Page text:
In Chapters 1-8, the apostle has declared that man is actually helpless to save himself. There is not a thing we can do to save ourselves. We have power to choose, we are expected to choose, and we are free to choose, but, nevertheless, as Paul has made clear, God is behind it all. We don't understand that, and so Paul turns the spotlight on Israel to demonstrate just how God works. We will learn many important things from this section of the epistle to the Romans.
This is a sad and rather sobering story about Israel. Here is a nation that counted itself as having an inside track with God, and saw itself as the people of God, the chosen nation close to God, with various advantages which no other nation had. The Israelites regarded themselves, therefore, as having a specially privileged position with God. And yet Paul begins this section with a clear acknowledgment that this nation is far, far away from God. Despite all the possibilities that they enjoyed, nevertheless, they are a long, long way away.
Now, Paul does not come on in anger at that fact, nor does he come on with accusations. He begins, as we will see in his opening words, with a description of the personal anguish that this causes him. Listen to these words:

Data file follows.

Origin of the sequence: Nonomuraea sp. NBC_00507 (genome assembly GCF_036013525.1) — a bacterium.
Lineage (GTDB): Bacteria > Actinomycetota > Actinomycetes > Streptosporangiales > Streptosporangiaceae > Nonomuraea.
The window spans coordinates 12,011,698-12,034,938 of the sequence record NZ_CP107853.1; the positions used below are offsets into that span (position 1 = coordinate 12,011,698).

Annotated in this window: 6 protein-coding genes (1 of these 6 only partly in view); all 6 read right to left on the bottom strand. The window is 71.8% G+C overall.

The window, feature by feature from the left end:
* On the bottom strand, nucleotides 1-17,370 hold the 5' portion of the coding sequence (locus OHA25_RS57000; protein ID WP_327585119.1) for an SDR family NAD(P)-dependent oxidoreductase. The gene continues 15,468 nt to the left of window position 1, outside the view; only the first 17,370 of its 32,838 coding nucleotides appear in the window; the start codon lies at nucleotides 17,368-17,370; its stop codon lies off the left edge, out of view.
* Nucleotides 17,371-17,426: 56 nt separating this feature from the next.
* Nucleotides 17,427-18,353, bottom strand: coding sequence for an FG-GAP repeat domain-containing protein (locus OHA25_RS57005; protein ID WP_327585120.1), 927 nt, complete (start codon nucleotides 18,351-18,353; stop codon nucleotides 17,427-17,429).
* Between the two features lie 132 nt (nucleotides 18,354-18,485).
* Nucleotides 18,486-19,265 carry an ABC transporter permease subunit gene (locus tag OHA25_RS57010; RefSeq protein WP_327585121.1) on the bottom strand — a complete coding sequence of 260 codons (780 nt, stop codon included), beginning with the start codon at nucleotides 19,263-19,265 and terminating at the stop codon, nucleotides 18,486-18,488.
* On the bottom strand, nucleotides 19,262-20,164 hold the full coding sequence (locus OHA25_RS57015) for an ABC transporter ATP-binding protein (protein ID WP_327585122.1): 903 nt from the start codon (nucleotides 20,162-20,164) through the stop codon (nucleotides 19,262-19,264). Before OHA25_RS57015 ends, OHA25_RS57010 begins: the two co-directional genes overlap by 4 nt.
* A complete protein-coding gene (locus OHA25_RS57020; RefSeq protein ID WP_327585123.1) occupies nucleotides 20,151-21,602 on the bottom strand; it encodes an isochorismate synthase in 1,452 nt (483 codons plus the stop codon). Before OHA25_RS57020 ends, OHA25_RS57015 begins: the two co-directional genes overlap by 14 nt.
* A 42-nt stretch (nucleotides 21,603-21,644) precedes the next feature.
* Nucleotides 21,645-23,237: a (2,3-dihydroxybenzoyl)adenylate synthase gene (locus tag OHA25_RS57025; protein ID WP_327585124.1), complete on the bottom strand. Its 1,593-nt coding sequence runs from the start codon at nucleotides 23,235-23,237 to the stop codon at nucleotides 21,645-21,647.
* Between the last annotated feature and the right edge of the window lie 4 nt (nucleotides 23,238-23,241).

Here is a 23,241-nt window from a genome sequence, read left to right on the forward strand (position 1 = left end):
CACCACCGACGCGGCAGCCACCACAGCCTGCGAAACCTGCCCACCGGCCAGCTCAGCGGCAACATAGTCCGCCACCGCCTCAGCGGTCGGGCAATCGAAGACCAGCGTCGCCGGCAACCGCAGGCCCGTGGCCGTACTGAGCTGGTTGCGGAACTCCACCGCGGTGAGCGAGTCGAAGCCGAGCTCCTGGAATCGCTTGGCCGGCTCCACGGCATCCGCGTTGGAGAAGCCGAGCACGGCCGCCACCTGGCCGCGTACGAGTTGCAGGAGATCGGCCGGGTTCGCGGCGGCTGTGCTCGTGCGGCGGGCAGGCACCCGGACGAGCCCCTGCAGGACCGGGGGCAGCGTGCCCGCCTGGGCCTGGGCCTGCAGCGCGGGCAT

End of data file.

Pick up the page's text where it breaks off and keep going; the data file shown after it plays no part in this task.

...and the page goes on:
I speak the truth in Christ -- I am not lying, my conscience confirms it in the Holy Spirit -- I have great sorrow and unceasing anguish in my heart. For I could wish that I myself were cursed and cut off from Christ for the sake of my brothers, those of my own race, the people of Israel. (Romans 9:1-4a NIV)
I am sure that to the Jews of his own day the apostle sounded like an enemy. As he preached and taught the riches that are in Christ Jesus and centered and focused everything on the Person of Messiah, the Person of Christ, he became, in the eyes of the Jews of his day, their enemy. This has remained true of the nation of Israel. They see him in that way. Had a Jew read the letter to the Romans, he would have regarded it as a gigantic put-down to the whole nation. Paul's ministry everywhere stirred up the antagonism of the Jews. He made them angry and upset, even violent in their rage against him. And yet, he is not their enemy, as he himself makes clear here. He is their loving, hurting friend. It breaks his heart that he has to tell them these things. The hurt is real.
Paul tells us that these are not crocodile tears that he is shedding. This is no phony protest on his part, like some people who say, "I'm only telling you this because I love you," and then proceed to cut us to pieces. "No," Paul says, "my conscience supports me in this, and the Holy Spirit himself confirms that my anguish is genuine and real. It is deep and lasting." He describes it as "great sorrow and unceasing anguish."